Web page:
Where Does the Sunk Cost Fallacy Come From?

By Graham Peterson

For the uninitiated, which I don’t blame you for being considering the levels of excitement in economics education, a sunk cost is essentially the idea that once a resource has been expended, its importance is through — the gig is up — the cost is sunk.  All that matters in a strictly economic calculus are future expectations of costs and benefits — agents (and firms) pursue an activity when its benefits are larger than it’s costs.  Forget the past.

A sunk cost fallacy then, is the recognition that people persistently and ubiquitously think to the past to justify future-going investments.   “Chasing bad money with good,” is a very 1950s colloquial demonstration of the idea.  The constant investment in NASA, because we’ve already spent such enormous gabs of money, is another classic economist-as-political-curmudgeon example.

But it goes much deeper.  An astute microeconomics instructor pointed out to me once that regret itself is in the economic view a blank mystery because it is a sunk cost fallacy — what’s done is done; water under the bridge.  Buyer’s remorse in this view doesn’t exist.  Nor does the very straightforward idea that people make mistakes in their decisions at all (that is that their preferences at t_1 can and often do conflict with those those they had at t_0).

But a potential explanation for sunk cost reasoning has been missed.  In the economic view, there is no ego and ID, no me versus myself, no internal dialogue with one’s conscience or consciousness.  Agents with a given portfolio of preferences look straight out through their eyeballs at the future and decide how to act — they don’t look back within themselves and reflect.

Now this view of self reflection, an internal dialogue, and an inherent ego-alter social relationship within the individual herself is relatively noncontroversial in most other human scientific theory, going back to at least George Herbert Mead and William James.  And assuming this position starts to make sunk cost reasoning look a lot more reasonable.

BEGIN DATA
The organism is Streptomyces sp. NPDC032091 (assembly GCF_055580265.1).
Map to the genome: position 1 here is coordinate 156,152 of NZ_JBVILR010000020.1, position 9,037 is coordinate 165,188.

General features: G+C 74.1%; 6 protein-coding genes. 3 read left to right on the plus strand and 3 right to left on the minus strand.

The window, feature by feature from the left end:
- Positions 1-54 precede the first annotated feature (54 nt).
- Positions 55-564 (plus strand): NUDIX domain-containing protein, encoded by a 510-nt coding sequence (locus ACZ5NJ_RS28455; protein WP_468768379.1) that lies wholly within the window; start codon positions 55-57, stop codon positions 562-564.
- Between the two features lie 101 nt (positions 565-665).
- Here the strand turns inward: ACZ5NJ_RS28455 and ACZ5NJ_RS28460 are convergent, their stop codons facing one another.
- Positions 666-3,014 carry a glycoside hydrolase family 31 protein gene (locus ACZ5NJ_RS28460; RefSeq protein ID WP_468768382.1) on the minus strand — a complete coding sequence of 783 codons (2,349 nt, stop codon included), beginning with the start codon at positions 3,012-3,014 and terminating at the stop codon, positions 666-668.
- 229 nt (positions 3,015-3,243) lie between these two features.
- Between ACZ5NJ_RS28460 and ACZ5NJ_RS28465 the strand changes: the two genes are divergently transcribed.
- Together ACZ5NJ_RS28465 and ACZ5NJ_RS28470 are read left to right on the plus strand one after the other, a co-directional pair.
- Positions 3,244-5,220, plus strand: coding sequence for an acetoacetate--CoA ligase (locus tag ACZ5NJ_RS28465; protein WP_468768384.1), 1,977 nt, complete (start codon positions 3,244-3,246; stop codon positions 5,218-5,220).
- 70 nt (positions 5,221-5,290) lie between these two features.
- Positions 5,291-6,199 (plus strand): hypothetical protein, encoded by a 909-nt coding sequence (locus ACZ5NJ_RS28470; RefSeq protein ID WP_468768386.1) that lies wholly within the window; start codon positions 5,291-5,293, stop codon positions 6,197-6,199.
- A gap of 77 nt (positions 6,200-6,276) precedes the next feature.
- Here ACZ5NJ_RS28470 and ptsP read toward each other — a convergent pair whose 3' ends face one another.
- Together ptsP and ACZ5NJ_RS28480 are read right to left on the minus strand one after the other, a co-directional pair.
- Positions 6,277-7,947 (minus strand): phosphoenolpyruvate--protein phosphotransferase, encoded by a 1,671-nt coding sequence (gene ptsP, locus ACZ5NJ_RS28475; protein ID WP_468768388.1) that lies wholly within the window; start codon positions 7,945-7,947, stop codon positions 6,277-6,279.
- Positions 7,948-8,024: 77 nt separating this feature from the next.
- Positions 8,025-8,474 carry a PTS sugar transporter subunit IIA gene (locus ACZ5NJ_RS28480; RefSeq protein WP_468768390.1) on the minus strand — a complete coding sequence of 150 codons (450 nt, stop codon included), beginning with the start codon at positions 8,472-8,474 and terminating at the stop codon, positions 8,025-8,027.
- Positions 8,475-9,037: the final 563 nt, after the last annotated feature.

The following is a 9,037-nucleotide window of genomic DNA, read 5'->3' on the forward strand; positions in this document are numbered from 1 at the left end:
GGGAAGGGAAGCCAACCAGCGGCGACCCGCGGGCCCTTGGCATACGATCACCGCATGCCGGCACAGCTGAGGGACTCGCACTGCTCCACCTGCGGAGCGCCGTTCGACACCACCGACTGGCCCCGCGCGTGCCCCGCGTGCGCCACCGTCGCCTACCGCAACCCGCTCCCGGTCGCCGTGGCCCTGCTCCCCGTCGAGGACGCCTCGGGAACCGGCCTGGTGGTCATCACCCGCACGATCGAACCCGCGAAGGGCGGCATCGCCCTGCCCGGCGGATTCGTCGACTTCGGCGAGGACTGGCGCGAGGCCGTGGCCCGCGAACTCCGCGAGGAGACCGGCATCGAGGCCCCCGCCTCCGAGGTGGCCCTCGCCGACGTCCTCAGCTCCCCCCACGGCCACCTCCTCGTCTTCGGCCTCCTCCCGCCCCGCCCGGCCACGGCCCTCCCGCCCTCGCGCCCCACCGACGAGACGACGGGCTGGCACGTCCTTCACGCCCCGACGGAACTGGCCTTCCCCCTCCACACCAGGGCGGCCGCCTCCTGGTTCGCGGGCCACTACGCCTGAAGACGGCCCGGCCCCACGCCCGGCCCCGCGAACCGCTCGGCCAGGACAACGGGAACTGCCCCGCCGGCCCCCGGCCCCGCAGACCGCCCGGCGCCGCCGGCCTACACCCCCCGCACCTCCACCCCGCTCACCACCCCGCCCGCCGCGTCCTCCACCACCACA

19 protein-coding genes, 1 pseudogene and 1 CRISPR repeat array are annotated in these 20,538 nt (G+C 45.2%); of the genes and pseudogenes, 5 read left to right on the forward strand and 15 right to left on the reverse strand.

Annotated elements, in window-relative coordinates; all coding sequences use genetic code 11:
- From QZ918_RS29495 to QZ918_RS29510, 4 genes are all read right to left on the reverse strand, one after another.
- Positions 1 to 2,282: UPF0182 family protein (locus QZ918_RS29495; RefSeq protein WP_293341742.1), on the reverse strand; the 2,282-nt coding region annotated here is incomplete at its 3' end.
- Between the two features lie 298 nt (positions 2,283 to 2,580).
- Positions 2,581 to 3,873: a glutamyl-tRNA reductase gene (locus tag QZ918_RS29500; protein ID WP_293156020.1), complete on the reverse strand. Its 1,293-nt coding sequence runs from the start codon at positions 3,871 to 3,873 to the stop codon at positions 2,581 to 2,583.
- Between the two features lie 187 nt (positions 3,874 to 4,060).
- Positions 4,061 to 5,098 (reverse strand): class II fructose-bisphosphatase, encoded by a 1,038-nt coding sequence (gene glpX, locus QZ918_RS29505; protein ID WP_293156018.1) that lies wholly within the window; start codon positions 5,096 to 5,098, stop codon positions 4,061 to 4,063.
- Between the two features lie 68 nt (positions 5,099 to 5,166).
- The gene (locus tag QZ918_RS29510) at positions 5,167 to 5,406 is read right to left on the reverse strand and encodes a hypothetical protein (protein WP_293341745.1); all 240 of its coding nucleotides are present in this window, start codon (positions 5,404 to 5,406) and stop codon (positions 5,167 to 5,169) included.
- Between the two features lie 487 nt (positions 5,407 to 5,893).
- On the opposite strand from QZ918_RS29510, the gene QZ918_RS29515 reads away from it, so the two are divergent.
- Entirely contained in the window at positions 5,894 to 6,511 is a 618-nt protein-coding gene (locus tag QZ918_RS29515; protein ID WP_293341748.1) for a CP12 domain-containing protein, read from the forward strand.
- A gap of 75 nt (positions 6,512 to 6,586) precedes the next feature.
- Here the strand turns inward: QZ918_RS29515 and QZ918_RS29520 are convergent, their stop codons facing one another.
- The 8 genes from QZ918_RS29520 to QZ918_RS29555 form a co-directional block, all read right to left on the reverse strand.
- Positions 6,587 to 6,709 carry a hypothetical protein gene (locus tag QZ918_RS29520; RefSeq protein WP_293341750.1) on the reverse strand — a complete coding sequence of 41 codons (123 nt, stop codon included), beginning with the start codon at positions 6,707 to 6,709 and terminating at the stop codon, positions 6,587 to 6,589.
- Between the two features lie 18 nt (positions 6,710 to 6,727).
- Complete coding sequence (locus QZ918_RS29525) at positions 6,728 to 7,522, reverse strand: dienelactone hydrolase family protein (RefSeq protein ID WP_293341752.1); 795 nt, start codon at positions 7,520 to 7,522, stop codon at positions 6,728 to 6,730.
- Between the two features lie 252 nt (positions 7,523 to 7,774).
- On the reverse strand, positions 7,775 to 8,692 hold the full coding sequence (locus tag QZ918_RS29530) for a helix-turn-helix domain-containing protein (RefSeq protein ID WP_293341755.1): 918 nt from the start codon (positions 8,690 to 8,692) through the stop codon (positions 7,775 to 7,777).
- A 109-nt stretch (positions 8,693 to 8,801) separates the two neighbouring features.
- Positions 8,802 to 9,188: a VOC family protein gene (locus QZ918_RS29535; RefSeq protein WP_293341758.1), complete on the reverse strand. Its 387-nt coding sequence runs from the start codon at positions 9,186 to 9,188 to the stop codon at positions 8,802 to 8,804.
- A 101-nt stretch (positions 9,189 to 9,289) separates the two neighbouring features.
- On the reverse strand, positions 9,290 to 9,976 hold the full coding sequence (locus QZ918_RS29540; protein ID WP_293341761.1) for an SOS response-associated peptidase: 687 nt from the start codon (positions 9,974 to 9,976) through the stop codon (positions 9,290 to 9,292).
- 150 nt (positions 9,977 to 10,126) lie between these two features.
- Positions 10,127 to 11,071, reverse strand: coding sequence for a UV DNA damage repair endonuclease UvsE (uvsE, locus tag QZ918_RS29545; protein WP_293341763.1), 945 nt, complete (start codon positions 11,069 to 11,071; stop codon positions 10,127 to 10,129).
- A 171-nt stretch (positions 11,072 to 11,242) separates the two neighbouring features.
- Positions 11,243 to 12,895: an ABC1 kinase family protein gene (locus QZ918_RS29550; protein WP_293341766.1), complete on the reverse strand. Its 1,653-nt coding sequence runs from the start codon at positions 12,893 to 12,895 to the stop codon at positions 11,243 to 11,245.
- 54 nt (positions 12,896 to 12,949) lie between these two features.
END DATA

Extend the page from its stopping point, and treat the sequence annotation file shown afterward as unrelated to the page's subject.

Imagine that in this internally-social relationship you have with your self, you form the same kind of social commitments, and abide the same kind of reciprocity rules you do with other people.  Now we’ll reintroduce the economics.

Imagine that your self indeed does rationally weigh expected costs and benefits, and that when your self commits hence to an action, he, a principle, signs a contract with you, an agent (your conscience or executive function).  Given this contract, you, as a contract-bound agent, carry out the contract.

But of course as time goes on into t_1, you, as an agent of the principle, continue to gather information and weigh expected costs and benefits as well.  You realize that the contract you are carrying out failed to account for contingencies that you are now aware of because your self didn’t have complete information in t_0.  You thus enter into negotiations with your self in an attempt to decide whether to nullify the contact or not.

Fallacious sunk cost reasoning, in this scenario, would seem to arise from your self protesting that you had good reason at t_0 to embark on the action it contracted with you to undertake: “I put a lot of time into making this gravy because I expected to get sufficient long run benefits from making so much of it.”  “Yeah, but bro, it’s starting to spoil and now you’ve got to invest more time into reheating it so it doesn’t.”  (yup – I thought of all this while making breakfast – at 3pm)

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